Compassion Works. So Does Anger

Grounds of Tibetan Mongolian Buddhist Cultural Center

Colum­nists tour Tibetan Mon­go­lian Bud­dhist Cul­tural Cen­ter in Bloom­ing­ton, Ind. Photo by Christy Pollock

BLOOMINGTON, Ind., Sat­ur­day night, July 10, 2010 — The learnin’ part of the Sat­ur­day por­tion of the annual con­fer­ence of the National Soci­ety of News­pa­per Colum­nists ended at noon, unless you’re a colum­nist (pub­lished or not). The usual field trip either can be writ­ten about or learned from. Lunch and and tour this time were both, a visit to the Tibetan Mon­go­lian Bud­dhist Cul­tural Center.

• • •

The hour “On Cre­ativ­ity” fea­tured not a writer but a vet­eran jazz com­poser and musi­cian, David Baker, chair of IU’s jazz stud­ies depart­ment. He was right, the chops of cre­ativ­ity are about the same for any of us.

Baker has three rules, and they seem to come from the moti­va­tional world.

  1. From a late pas­tor, A.W. Tozer: “Time is a resource that is non­re­new­able and non­trans­fer­able. You can­not store it, slow it up, hold it up, divide it up or give it up. You can’t hoard it up or save it for a rainy day — when it’s lost it’s unre­cov­er­able. When you kill time, remem­ber that it has no resurrection.”
  2. Excel­lence is not an acci­dent. It comes from hard work and vision.”
  3. A rid­dle: “I’m your con­stant com­pan­ion,” and con­tin­ues with good and bad traits, such as “I will push you onward or drag you down to fail­ure.” and ends, “Who am I? I am habit.” Good advice from “author unknown,” but it’s office-poster copy.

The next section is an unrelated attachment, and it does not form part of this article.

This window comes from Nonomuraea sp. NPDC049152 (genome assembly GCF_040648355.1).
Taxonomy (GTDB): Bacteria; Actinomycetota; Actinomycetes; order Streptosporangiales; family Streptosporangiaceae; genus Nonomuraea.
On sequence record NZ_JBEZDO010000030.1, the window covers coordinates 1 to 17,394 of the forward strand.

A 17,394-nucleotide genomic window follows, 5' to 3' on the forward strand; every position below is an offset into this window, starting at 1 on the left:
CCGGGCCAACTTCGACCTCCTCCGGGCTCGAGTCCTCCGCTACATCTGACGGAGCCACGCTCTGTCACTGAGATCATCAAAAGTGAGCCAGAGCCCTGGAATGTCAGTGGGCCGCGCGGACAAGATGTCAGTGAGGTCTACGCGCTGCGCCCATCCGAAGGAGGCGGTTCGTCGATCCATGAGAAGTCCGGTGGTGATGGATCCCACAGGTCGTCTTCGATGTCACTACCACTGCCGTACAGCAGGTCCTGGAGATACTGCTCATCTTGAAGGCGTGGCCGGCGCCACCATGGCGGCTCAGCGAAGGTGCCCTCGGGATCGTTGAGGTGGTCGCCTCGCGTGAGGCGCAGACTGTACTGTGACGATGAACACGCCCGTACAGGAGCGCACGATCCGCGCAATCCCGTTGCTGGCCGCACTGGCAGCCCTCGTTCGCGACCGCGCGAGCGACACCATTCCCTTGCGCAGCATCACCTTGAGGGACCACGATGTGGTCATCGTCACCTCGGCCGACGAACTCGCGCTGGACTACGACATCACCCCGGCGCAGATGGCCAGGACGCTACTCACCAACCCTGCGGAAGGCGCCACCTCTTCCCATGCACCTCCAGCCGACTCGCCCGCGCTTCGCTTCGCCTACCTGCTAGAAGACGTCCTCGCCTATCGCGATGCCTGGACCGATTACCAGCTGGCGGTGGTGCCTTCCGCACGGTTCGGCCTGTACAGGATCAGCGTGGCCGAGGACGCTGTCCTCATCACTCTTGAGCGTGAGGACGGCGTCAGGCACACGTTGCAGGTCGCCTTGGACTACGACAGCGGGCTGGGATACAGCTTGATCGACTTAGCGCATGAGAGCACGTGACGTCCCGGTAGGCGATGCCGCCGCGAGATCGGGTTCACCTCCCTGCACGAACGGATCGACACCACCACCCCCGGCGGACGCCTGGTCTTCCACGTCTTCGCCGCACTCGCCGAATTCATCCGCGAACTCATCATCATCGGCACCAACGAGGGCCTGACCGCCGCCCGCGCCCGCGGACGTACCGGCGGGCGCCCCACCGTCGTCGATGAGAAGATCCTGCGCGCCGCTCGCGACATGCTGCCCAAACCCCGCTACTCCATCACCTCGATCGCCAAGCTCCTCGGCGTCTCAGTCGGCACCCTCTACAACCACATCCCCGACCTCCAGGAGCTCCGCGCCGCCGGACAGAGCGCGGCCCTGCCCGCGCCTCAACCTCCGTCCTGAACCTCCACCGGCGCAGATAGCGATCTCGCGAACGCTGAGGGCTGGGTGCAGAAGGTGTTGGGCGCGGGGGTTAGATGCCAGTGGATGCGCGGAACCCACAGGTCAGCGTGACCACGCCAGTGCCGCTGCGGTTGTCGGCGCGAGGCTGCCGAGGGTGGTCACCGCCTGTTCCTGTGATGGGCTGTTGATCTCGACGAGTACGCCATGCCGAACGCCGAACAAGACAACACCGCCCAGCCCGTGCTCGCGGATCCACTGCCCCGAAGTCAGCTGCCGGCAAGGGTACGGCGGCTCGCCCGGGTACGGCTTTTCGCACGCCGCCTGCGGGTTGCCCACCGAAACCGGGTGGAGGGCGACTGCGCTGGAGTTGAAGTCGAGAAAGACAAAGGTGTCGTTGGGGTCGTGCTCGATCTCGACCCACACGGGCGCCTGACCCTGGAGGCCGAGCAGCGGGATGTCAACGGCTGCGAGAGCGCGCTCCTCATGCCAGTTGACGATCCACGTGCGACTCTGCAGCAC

Baker says he needs a dead­line for com­pos­ing. He finds word games help­ful, he’s espe­cially fond of ana­grams, as they keep his mind sharp even musi­cally. “Com­pose at a reg­u­lar time. in a reg­u­lar place, have all nec­es­sary mate­ri­als at hand.” “I don’t get locked in any sin­gle ele­ment. Ana­grams help in this. The goal is to state what you’re intend­ing with the great­est pos­si­ble econ­omy. Ana­grams help me see things from dif­fer­ent angles, to find the best one, to find an unusual one.” “I’ve writ­ten over a thou­sand pieces; that’s not an over­es­ti­mate. Some were awful and thank good­ness have never been performed.”

Another good quote that Baker recited, and I didn’t catch its author, “Any music that is not heard live is doomed to extinction.”

Baker men­tions he teaches a course on Duke Elling­ton. At the Q&A, I noted that Elling­ton and Pyle were con­tem­po­raries, com­ing into promi­nence in the 1930s, and ask how he makes Elling­ton rel­e­vant in 2010 to non-music majors and non-jazz fans, which we could use with Pyle, increas­ingly obscure with time.

To teach Elling­ton, it helps to show what was con­tem­po­ra­ne­ous with Elling­ton at the time. What we know and what is less known of those times. He didn’t live in isolation.”

• • •

The colum­nists couldn’t con­vene in Ernie Pyle’s home state and his home uni­ver­sity with­out a panel on the renown news­man. Lauri Lebo is research­ing a book on Pyle’s life in the 1930s — before the World War II writ­ing that engraved his name in his­tory. Owen John­son, an IU pro­fes­sor, is a long­time Pyle scholar. Mod­er­at­ing was long­time NSNC mem­ber Mike Harden.

They reviewed Pyle’s life. John­son has a solid bio­graph­i­cal essay online. In the 1930s Pyle trav­eled the coun­try with his wife and wrote columns on small-town Amer­ica. The pan­elists had a fun word for these pieces, “vagabondage.” I have a book of these, and they recall CBS cor­re­spon­dent Charles Kuralt’s “On the Road.” But Kuralt died 13 years ago. That’s three gen­er­a­tions of jour­nal­ism majors who didn’t see him on TV.